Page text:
I am to do that which promotes community (Communitarianism): Emphasizes the relationship between the individual and the community. Its overriding philosophy is based upon the belief that a person's social identity and personality are largely moulded by community relationships, with a smaller degree of emphasis placed on individualism. Important to communitarian philosophy is the concept of “positive rights” which are rights or guarantees to certain things. These may include state-subsidized education, state-subsidized housing, a safe and clean environment, universal health care, and even the right to a job with the concomitant obligation of the government or individuals to provide one. To this end, communitarians generally support social security programs, public works programs, and laws limiting such things as pollution.

How are We to do It?

In order to examine each of these approaches to justice, we will enlist the help of the Harvard based moral philosopher, Michael Sandel. Sandel’s method is to think these varied approaches through as concretely as possible by using examples to explain the issues involved, and by engaging his students to offer their own insights. Accordingly, we shall use his Harvard Lectures as a reference point, which, as it happens, are accessible online at

At the beginning of each session, I shall provide a summary of the preceding discussion and an outline of the theme for the current one. Most of the summaries will include questions which we may or may not use depending upon the group.

SESSION 1 Theme: Thinking Morally according to Consequence or Principles

Session I Summary

SESSION 2 Theme: A Summary and Critique of Jeremy Bentham's Utilitarianism through Cost Benefit Analysis

Session II Summary

SESSION 3 and 4 Theme: John Stuart Mill's Criticism of Justice as the Greatest Benefit for the Greatest Number and a Turn to Libertarianism where the Individual Rules

Session III and Session IV

SESSION 5 Theme: Morality is all about Motive not Results:Acting out of Duty

Session V

SESSION 6 Theme: Principles of Distributive Justice: How to Make a Society More Equal

Session VI

SESSION 7 Theme: Aristotle - Justice is About Giving People their Due, What They Deserve

Session VII

SESSION 8 Theme:Communitarianism: The Claims of Community Upon Us – but what about our universal obligations, beyond kin?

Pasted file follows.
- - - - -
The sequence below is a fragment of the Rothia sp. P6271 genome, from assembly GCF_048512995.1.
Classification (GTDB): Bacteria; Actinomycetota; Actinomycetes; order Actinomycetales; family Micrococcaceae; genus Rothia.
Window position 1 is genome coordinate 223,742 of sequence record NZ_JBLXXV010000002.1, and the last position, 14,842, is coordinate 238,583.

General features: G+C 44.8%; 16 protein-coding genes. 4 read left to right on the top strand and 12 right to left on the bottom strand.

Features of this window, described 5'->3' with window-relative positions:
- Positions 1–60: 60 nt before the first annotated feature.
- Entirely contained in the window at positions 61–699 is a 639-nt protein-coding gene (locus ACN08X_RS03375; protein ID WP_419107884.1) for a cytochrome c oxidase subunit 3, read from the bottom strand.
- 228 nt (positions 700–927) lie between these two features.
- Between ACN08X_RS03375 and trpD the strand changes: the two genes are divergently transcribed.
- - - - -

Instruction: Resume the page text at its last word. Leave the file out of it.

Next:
Session VIII



Michael Sandel

Michael Sandel (5 March, 1953 - ) currently teaches at Harvard. He is well known for his course on Justice which he has taught for over two decades to over 15,000 students. He was born in 1953 in Minneapolis to a Jewish family, which moved to Los Angeles when he was thirteen years of age. He studied secondary school at Palisades Public and then did his undergraduate work at Brandeis University in Boston, Massachusetts. Subsequently, he went to Balliol College, Oxford as a Rhodes Scholar and studies under the philosopher Charles Taylor. Sandel, made his early mark with a publication critical of the famous North American philosopher John Rawls, who also taught at Harvard and who wrote the celebrated work on social ethics, “A Theory of Justice”. Sandel is considered in the world of ethics as a “communitarian”. We shall be looking at communitarianism in our work together, as well as the ideas of Rawls.

Jeremy Bentham 1 Jeremy Bentham (4 February 1747 – 6 June 1832) was an English philosopher, jurist, and social reformer regarded as the founder of modern utilitarianism. Bentham defined as the "fundamental axiom" of his philosophy the principle that "it is the greatest happiness of the greatest number that is the measure of right and wrong". He became a leading theorist in Anglo-American philosophy of law, and a political radical whose ideas influenced the development of welfarism. He advocated for individual and economic freedoms, the separation of church and state, freedom of expression, equal rights for women, the right to divorce, and the decriminalising of homosexual acts. He called for the abolition of slavery, of the death penalty, and of physical punishment, including that of children.[8] He has also become known as an early advocate of animal rights.

Bentham is nothing if not eccentric. His instructions upon his death were for his head and skeleton to be preserved in a wooden cabinet, referred to as the “auto-icon” with the skeleton padded out with hay and dressed in Bentham’s clothes. The attempt at mummification of the head failed however and so a false head was placed on the hay-filled skeleton. That said, his head, ‘mummified” was kept, an approximation to which you see above. All rather macabre!

John Stuart Mill